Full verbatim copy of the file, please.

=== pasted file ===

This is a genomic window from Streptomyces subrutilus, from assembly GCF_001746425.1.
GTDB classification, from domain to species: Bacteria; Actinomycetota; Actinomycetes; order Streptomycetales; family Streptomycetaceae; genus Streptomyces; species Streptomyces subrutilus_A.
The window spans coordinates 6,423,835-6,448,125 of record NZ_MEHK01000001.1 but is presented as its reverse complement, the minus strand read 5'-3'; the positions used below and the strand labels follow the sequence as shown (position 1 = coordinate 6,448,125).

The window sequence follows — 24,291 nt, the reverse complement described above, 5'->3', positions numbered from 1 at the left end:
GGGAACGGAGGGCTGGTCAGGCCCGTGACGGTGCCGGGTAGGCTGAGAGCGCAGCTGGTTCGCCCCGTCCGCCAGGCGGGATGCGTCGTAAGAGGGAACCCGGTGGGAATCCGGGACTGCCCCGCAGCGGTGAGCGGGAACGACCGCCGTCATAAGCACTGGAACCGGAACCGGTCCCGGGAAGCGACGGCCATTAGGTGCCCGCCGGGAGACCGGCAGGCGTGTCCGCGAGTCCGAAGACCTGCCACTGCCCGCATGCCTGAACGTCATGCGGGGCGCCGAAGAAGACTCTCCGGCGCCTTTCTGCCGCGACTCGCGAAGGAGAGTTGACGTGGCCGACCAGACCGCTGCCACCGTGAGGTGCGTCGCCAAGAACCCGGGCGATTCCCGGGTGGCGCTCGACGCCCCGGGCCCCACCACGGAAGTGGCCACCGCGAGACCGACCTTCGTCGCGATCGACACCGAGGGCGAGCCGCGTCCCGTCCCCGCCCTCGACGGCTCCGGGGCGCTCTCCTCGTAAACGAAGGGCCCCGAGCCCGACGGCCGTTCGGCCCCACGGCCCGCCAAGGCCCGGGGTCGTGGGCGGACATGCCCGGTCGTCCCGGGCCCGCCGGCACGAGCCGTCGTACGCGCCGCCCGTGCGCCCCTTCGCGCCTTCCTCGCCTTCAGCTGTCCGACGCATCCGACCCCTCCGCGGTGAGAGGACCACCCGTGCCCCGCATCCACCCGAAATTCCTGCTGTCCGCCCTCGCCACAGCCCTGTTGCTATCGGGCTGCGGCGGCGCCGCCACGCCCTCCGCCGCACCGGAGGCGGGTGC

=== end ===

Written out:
This is a genomic window from Streptomyces subrutilus, from assembly GCF_001746425.1.
GTDB classification, from domain to species: Bacteria; Actinomycetota; Actinomycetes; order Streptomycetales; family Streptomycetaceae; genus Streptomyces; species Streptomyces subrutilus_A.
The window spans coordinates 6,423,835-6,448,125 of record NZ_MEHK01000001.1 but is presented as its reverse complement, the minus strand read 5'-3'; the positions used below and the strand labels follow the sequence as shown (position 1 = coordinate 6,448,125).

The window sequence follows — 24,291 nt, the reverse complement described above, 5'->3', positions numbered from 1 at the left end:
GGGAACGGAGGGCTGGTCAGGCCCGTGACGGTGCCGGGTAGGCTGAGAGCGCAGCTGGTTCGCCCCGTCCGCCAGGCGGGATGCGTCGTAAGAGGGAACCCGGTGGGAATCCGGGACTGCCCCGCAGCGGTGAGCGGGAACGACCGCCGTCATAAGCACTGGAACCGGAACCGGTCCCGGGAAGCGACGGCCATTAGGTGCCCGCCGGGAGACCGGCAGGCGTGTCCGCGAGTCCGAAGACCTGCCACTGCCCGCATGCCTGAACGTCATGCGGGGCGCCGAAGAAGACTCTCCGGCGCCTTTCTGCCGCGACTCGCGAAGGAGAGTTGACGTGGCCGACCAGACCGCTGCCACCGTGAGGTGCGTCGCCAAGAACCCGGGCGATTCCCGGGTGGCGCTCGACGCCCCGGGCCCCACCACGGAAGTGGCCACCGCGAGACCGACCTTCGTCGCGATCGACACCGAGGGCGAGCCGCGTCCCGTCCCCGCCCTCGACGGCTCCGGGGCGCTCTCCTCGTAAACGAAGGGCCCCGAGCCCGACGGCCGTTCGGCCCCACGGCCCGCCAAGGCCCGGGGTCGTGGGCGGACATGCCCGGTCGTCCCGGGCCCGCCGGCACGAGCCGTCGTACGCGCCGCCCGTGCGCCCCTTCGCGCCTTCCTCGCCTTCAGCTGTCCGACGCATCCGACCCCTCCGCGGTGAGAGGACCACCCGTGCCCCGCATCCACCCGAAATTCCTGCTGTCCGCCCTCGCCACAGCCCTGTTGCTATCGGGCTGCGGCGGCGCCGCCACGCCCTCCGCCGCACCGGAGGCGGGTGC